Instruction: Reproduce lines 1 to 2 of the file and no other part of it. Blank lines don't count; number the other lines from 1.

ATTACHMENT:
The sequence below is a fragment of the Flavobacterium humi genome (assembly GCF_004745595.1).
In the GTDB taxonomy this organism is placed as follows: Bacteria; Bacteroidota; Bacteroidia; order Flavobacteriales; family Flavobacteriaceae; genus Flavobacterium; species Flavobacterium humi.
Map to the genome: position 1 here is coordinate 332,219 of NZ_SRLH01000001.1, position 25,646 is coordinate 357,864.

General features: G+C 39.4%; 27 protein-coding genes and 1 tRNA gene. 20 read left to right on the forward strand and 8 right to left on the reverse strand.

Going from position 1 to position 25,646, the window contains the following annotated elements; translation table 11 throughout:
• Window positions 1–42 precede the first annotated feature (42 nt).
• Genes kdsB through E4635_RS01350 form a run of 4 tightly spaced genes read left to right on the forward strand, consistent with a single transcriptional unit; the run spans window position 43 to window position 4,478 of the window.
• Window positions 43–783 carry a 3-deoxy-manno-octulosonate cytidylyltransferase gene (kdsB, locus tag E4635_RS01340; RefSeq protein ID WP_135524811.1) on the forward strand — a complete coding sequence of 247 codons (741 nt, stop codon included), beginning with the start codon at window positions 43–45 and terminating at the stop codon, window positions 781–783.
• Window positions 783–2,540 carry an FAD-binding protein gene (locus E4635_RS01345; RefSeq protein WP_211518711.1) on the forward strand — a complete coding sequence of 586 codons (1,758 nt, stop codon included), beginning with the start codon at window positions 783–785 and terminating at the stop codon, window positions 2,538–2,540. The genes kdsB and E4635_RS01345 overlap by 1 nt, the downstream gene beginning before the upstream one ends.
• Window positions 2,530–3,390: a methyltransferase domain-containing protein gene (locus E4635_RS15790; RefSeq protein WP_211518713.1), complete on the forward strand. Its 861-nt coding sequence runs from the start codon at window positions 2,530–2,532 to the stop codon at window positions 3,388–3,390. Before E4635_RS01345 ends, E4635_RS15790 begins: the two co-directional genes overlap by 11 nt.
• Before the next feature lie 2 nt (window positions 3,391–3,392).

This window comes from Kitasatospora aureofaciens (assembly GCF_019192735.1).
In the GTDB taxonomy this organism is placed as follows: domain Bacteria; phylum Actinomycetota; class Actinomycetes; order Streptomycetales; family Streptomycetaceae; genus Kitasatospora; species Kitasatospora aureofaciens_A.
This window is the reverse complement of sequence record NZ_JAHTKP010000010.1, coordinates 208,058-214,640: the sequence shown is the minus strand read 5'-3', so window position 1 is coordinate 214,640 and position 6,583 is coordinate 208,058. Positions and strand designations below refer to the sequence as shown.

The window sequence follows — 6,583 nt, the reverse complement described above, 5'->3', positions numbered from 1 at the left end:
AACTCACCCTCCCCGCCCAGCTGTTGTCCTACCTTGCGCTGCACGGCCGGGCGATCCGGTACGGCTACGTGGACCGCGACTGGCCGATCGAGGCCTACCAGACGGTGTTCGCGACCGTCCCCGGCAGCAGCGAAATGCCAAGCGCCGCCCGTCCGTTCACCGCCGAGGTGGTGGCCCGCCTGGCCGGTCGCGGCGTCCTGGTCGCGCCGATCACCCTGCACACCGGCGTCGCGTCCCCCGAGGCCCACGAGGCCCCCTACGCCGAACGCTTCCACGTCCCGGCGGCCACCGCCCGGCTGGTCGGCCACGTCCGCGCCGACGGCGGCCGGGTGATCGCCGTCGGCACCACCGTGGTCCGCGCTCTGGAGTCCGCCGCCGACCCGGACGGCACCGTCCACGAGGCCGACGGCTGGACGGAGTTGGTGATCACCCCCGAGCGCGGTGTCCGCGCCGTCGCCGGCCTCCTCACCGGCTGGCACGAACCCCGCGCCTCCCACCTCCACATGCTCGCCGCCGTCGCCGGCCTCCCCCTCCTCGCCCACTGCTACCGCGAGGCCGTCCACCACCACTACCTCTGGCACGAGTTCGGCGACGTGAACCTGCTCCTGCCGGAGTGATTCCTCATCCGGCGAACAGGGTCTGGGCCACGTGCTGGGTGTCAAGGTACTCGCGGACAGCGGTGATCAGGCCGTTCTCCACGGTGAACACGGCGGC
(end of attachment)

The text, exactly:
The sequence below is a fragment of the Flavobacterium humi genome (assembly GCF_004745595.1).
In the GTDB taxonomy this organism is placed as follows: Bacteria; Bacteroidota; Bacteroidia; order Flavobacteriales; family Flavobacteriaceae; genus Flavobacterium; species Flavobacterium humi.